• I like to imagine that everyone who lives in Los Angeles is best friends with a celebrity. That's true, right? My friend Danit really does get to meet celebs, maybe because she has a sweet gig as a marketing person in West Hollywood - but it was her Halloween costume, not her swanky job, that landed her in last week's tabloids! US Weekly dubbed her & "Gossip Girl" star Chace Crawford "pals," even if the truth was that she just grabbed him for a photo opp because they were both dressed as Teenage Mutant Ninja Turtles. She didn't even know he was famous!


  • I was excited & confused to receive an email last week with the subject line "A pair of new shoes with matching laces," which I hope you all recognize as a line from the song "King of New York" from the best movie in the world, Newsies. The subject line was a reference to my friend & former roommate Jason's big moment: He was published in the Washington Post! His letter to the editor on juvenile justice appeared in the Post's Oct. 31st print & online editions.

I'm kvelling! (That's Yiddish for "bursting with pride.") I look forward to many more opportunities to brag about the people I love, as I'm sure a great many of them will go on to do a great many awesome things. What about you? Got any pseudo-famous friends?

Friday, November 4, 2011

Libi B'Mizrach: My Heart Is In The East

Yesterday I made a Twitter announcement that I would soon be making a Twitter announcement. Meta and/or cryptic, I know. I had received great news but was waiting for all the details to fall into place before I could officially make my news known. Of course, this meant I also had to qualify everything with, "But I'm not engaged or pregnant!" including a voicemail to my grandmother. Awkwarrrd.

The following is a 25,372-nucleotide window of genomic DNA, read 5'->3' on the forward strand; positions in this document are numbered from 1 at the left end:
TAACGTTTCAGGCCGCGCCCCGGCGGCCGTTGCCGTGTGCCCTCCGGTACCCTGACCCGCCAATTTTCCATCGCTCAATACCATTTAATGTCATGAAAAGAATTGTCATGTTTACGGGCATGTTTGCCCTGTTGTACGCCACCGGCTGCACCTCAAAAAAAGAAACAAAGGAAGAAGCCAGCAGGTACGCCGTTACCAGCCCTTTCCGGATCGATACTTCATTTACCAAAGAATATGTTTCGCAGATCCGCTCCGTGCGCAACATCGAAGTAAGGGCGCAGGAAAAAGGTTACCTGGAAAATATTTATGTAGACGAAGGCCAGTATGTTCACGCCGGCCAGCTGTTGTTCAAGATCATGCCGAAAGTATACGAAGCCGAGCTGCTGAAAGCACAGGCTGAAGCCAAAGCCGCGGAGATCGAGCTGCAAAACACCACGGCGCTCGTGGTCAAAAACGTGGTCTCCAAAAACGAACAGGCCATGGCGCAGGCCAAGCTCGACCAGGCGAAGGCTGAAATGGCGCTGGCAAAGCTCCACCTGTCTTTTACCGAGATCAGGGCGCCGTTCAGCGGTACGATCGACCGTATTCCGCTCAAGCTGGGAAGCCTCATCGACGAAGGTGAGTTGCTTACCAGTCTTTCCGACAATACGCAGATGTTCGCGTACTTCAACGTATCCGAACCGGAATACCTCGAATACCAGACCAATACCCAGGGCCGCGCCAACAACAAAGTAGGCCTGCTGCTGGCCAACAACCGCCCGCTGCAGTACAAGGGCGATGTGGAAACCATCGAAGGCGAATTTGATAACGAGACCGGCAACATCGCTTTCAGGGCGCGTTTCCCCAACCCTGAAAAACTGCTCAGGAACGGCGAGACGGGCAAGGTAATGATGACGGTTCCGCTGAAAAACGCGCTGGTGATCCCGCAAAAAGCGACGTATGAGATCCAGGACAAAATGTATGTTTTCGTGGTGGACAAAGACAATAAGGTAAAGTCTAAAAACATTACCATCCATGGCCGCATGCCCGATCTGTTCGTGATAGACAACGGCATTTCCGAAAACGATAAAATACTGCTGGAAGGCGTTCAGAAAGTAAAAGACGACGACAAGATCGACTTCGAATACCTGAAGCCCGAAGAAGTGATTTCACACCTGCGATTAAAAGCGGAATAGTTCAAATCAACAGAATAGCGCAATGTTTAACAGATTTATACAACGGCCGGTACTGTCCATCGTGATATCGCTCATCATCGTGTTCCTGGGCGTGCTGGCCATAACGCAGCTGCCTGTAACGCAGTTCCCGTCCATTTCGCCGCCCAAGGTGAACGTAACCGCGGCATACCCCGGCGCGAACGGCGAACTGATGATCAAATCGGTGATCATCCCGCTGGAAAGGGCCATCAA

Today, my news became official: I was selected to lead a KESHER Birthright trip to Israel in February! As you may recall, I went on a Birthright trip as a participant in January of this year. Birthright is a partnership between various Israeli agencies & organizations that come together to fund free trips to Israel for Jews across the world ages 18-26. To date, Birthright reports that it has sent more than 250,000 young Jews to Israel through this program - and did I mention that it's free?

I never wanted to go to Israel. Like, literally, I had no interest. Having worked for a Jewish public policy organization, all I knew of Israel was politics - the conflict, the conflict, the conflict. I had no interest in being a part of that conversation, & I had even less interest in putting up with the "Never say a bad word about the Holy Land" view that so many Jews seem to hold. Israel, I maintained, was not for me.

Except that it was - and I had to be there to recognize that. Conflict aside, there is so much more. Israel is falafel & sunshine & history & mountains & democracy & marketplaces & architecture & countrysides & music & the ocean. Israel is more than the conflict that surrounds it. I came home refreshed, renewed, rejuvenated, all of those wonderful "re" words that indicate a shift in attitude & worldview. I came home happy.

And now, it's official: I get to do it all again, & even better, I get to help others go through it for the first time. I can't wait to help usher other young Jews through their inaugural experience in Israel, to help ensure that their trip is everything mine was & more. I can't wait to spend the day at the Dead Sea, atop Masada, wandering the shuks, to spend the nights in Bedouin tents & dancing in Tel Aviv. I can't wait to test my own leadership abilities, to serve as a role model, a friend & a guide to students who are just experiencing this magical place for the first time.